Bollywood. The word means a million different things. For some it’s a world where nothing is impossible. For some it’s the ever-hungry monster that won’t stop at anything. This is a place where reality is escaped through dreams - this is a place where the rules are the same for everyone till they become someone.
Hindi cinema has indeed come a long way in its first century. It has become the world’s biggest film producing industry on its own terms and remains one of the few cinemas of the world that hasn’t bowed to Hollywood. In fact, it lovingly embraces the tag of Bollywood, a derivative that could be seen as nothing more than a debased version of its more illustrious namesake. It has gone from strength to strength, its famous sons and daughters have more fans and followers than any most stars across the world, it evokes frenzy and passion which filmmakers can’t even dream of and yet it remains cocooned in some sense of the word.
In other parts of the world, making movies may be a business or high art but in Bollywood, cinema is nothing less than a religion. It’s custodians are gods and goddesses who don’t age or do anything wrong. What is it about Hindi films that makes them so unique? Starting on similar grounds as it did across the world, the moving image got a life of its own in India. Our films were sacred and scary at the same. People took actors portraying gods for real. Legend has it that once during the filming of a reel snake, a real one ran amok in the darkened movie hall. The slithering creature was pacified by the mesmerising sound of the been from the soundtrack of the film while people paid obeisance. Even though everything about the trade has been turned on its head, not much has changed in the passion people have towards films in India. Cutouts of actors large enough to be viewed from outer space are bathed in milk before audiences make way into the theatre to see the first-day-first-show at 4 in the morning. Those who can’t manage a ticket sometimes fly across cities to watch the new release.
In a nation like India where hope means more than anything, cinema plays a different role. People don’t mind going hungry in order to see a film and escape into a world where everything is all right or at least would be by the time they come out. Many a times filmmakers like Manmohan Desai (Amar Akbar Anthony, Naseeb) made films that defied any logic only in the name of entertaining the nameless viewer who’d rather spend his last rupee on a ticket than a roti. This is what defines the men and women who make dreams come true every Friday. Sajid Khan (Housefull, Housefull 2) continues to be a happy custodian of this legacy and doesn’t care about anything else.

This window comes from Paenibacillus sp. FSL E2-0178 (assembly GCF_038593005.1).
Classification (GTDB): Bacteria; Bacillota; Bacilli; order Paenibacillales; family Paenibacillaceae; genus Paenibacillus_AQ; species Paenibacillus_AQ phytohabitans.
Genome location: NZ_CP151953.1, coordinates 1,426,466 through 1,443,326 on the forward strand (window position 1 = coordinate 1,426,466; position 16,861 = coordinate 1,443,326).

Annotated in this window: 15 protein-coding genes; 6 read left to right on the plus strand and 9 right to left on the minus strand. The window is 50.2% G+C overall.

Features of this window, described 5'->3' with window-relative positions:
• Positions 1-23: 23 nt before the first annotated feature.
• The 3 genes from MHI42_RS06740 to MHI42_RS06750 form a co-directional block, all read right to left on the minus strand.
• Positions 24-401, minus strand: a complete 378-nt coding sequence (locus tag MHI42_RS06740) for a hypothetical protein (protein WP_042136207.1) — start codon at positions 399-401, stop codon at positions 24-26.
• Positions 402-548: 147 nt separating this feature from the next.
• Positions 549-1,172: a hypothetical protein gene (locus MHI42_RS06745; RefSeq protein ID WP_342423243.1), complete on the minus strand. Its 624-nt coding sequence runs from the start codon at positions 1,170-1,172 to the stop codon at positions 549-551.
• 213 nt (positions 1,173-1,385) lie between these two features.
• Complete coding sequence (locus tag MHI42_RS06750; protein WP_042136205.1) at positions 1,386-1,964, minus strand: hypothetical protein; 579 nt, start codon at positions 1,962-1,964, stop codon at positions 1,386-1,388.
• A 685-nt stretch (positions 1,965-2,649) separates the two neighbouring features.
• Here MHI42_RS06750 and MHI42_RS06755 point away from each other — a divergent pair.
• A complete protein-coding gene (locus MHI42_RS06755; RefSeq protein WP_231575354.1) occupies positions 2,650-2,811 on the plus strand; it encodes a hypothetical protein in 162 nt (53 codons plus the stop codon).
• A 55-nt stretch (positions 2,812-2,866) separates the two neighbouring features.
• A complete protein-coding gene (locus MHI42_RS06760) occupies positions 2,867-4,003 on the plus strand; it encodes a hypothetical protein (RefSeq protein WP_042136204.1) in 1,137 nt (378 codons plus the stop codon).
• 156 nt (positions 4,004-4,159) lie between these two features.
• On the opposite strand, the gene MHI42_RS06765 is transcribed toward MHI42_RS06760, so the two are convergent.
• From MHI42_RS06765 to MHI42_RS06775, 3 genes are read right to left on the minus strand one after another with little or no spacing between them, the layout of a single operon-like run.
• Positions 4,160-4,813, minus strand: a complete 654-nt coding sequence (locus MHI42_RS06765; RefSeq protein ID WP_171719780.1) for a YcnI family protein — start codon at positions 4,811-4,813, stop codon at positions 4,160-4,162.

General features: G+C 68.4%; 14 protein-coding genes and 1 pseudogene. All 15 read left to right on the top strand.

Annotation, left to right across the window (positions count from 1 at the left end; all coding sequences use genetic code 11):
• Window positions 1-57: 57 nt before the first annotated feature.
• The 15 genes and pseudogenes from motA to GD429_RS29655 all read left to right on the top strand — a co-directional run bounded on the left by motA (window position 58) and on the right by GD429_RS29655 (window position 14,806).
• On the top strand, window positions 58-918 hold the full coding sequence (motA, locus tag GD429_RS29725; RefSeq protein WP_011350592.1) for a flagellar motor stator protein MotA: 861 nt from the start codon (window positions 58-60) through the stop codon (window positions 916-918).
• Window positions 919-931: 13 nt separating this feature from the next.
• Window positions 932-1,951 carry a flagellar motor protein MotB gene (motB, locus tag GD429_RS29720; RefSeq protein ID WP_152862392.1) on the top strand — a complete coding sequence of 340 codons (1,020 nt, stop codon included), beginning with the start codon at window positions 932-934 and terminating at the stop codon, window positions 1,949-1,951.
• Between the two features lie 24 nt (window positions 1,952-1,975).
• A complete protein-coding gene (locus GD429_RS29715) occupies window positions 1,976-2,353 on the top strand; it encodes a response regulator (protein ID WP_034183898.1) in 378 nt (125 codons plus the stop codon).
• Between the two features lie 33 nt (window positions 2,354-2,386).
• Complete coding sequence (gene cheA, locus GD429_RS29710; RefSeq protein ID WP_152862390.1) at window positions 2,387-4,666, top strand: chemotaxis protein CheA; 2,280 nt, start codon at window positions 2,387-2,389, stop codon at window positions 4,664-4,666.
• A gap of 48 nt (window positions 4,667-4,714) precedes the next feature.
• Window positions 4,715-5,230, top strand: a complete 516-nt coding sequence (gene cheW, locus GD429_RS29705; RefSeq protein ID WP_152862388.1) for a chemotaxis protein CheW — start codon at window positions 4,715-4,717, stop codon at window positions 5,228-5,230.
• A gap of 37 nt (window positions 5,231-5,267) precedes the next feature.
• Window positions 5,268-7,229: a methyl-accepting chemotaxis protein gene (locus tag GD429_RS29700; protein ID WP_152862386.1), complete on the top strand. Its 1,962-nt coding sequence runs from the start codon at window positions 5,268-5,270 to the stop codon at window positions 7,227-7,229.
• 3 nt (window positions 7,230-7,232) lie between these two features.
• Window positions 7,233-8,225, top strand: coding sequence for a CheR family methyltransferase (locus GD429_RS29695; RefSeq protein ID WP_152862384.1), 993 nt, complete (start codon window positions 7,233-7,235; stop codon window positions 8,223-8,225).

Anywhere else in the world, cinema perpetually strives for some kind of a global acceptance. For the longest time Bollywood believed that the expats were its ‘global’ audiences and never cared a hoot for anyone else. In the mid 1980s when Hollywood discovered Hong Kong, other cinemas of the world too tried to enter the local business and were even welcomed to some extent. Not in Bollywood. Here no one cared for the firangs and their money. The only thing it craved was taking their stories and Indianising them, many a times not even bothering to credit the source. But it worked. It worked to such an extent that Hollywood studios came calling and set up shop here. They mocked the singing-songs-and-dancing-around-the-trees routine but ended up financing films like Saawariya that, well...celebrated the same. What could be a bigger testimony than one of the recent Hollywood success stories, Slumdog Millionaire, being nothing more than Bollywood talking in English. For once, no one seemed to mind the accent.
If the filmmaker’s passion makes him/her stake everything for the entertainment of the everyman, the common man too displays uncommon zeal when it comes to films. The modes of transport might have changed but the fervor with which Bollywood continues to attract millions remains the same. For every success story like Shahrukh Khan, the proverbial outsider who became the Baadshah of Bollywood on his own terms, there are a million failures, yet the numbers keep increasing.
The audiences love watching films and some of them are willing to forsake everything to live a dream. Divided between the sad truth, fabled myths and the fine line called Friday that divides the two, Bollywood continues to turn the wheels and live the dream.